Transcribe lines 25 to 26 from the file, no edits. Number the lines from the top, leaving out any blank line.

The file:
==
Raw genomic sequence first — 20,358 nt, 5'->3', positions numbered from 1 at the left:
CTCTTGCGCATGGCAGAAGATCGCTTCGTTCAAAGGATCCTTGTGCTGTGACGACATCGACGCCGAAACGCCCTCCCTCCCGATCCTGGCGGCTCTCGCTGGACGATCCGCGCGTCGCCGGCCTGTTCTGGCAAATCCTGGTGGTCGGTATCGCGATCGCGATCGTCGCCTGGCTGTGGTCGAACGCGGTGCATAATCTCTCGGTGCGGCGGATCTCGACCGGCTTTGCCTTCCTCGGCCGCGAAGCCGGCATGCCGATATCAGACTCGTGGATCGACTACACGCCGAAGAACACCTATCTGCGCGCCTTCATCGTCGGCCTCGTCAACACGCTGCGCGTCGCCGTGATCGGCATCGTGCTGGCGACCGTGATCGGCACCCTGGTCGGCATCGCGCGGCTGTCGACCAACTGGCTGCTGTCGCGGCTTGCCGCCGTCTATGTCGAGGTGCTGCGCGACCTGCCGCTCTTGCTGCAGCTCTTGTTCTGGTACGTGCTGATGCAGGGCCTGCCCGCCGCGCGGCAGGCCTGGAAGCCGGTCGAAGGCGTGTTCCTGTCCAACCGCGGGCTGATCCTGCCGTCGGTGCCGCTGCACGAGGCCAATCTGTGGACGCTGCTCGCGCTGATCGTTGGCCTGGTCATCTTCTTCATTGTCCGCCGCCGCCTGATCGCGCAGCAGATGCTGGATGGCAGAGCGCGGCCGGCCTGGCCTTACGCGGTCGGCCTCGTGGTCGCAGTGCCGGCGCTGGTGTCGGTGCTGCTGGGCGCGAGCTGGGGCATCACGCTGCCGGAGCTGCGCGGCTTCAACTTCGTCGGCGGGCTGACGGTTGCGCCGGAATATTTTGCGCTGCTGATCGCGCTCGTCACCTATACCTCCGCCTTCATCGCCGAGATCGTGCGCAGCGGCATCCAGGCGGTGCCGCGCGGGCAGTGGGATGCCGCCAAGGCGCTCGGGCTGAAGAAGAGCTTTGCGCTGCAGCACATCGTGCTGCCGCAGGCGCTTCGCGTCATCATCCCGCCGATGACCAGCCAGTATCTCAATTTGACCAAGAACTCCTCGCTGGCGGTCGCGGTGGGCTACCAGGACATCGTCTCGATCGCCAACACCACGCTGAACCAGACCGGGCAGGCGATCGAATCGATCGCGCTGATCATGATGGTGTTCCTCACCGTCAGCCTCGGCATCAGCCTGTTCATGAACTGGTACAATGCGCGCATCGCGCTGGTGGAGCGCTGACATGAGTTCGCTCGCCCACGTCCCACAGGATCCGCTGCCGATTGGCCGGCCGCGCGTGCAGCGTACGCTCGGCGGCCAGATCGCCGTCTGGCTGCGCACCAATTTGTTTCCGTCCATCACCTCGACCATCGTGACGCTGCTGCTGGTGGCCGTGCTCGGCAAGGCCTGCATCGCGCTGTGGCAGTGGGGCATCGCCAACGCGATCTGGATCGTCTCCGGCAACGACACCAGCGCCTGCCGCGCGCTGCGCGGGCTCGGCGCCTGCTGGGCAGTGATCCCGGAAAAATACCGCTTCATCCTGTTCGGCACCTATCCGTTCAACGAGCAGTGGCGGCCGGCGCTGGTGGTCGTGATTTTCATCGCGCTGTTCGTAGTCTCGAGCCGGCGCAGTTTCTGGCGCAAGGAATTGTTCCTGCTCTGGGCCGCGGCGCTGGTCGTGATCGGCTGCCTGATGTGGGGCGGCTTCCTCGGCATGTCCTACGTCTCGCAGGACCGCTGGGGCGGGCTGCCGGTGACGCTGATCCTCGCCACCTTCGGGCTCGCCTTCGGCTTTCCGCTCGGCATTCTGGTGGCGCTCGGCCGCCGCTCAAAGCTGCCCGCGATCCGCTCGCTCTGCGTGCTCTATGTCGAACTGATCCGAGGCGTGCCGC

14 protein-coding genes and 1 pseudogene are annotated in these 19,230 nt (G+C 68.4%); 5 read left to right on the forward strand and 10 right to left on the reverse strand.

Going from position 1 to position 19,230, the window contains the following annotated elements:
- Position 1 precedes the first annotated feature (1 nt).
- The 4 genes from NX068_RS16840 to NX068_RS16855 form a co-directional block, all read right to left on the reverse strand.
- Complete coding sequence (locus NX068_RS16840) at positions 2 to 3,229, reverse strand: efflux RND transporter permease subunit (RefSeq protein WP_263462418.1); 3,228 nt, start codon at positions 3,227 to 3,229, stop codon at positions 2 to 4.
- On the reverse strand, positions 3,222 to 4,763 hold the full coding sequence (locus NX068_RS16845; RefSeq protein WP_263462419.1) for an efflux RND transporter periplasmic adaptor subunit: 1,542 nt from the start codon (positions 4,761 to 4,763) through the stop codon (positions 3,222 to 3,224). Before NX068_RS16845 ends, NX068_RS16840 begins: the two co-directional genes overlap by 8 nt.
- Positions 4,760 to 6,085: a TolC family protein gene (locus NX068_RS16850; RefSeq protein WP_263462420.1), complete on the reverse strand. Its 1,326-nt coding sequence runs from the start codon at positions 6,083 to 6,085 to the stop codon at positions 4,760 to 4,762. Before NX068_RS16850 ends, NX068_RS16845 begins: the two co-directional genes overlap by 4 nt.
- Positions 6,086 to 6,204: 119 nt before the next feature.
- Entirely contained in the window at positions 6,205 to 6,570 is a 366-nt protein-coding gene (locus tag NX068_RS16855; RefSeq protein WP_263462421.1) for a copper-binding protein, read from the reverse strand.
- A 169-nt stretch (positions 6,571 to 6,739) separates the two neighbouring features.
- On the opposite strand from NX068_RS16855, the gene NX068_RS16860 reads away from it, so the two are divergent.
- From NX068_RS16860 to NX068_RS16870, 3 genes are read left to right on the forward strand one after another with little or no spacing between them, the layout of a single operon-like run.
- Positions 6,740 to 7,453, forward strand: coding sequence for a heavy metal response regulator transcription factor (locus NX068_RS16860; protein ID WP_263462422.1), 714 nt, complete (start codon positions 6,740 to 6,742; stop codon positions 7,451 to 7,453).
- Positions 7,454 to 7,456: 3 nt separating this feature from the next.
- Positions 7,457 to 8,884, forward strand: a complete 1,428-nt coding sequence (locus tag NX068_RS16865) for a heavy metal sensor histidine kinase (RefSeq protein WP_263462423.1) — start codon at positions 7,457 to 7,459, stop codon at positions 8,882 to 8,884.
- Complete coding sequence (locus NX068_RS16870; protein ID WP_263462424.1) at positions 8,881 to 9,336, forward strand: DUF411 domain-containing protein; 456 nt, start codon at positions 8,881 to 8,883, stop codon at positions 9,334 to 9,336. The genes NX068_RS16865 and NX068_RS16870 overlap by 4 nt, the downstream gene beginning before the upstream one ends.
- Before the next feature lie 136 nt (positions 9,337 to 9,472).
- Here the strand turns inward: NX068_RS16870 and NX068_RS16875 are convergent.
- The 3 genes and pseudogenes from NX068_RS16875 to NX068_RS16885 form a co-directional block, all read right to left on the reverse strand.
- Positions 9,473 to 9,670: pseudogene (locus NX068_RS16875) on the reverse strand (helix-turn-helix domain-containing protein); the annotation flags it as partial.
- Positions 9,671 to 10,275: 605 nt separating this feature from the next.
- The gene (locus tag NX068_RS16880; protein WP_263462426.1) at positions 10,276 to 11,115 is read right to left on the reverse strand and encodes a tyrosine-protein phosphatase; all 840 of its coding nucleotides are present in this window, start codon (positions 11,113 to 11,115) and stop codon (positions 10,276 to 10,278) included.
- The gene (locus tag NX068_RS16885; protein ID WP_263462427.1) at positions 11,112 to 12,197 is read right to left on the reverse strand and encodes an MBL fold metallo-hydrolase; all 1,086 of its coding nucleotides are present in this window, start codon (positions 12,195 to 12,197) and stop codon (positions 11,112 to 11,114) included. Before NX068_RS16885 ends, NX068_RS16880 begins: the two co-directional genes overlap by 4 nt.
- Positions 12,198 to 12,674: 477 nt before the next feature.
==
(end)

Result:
- The gene (locus tag NX068_RS16885; protein ID WP_263462427.1) at positions 11,112 to 12,197 is read right to left on the reverse strand and encodes an MBL fold metallo-hydrolase; all 1,086 of its coding nucleotides are present in this window, start codon (positions 12,195 to 12,197) and stop codon (positions 11,112 to 11,114) included. Before NX068_RS16885 ends, NX068_RS16880 begins: the two co-directional genes overlap by 4 nt.
- Positions 12,198 to 12,674: 477 nt before the next feature.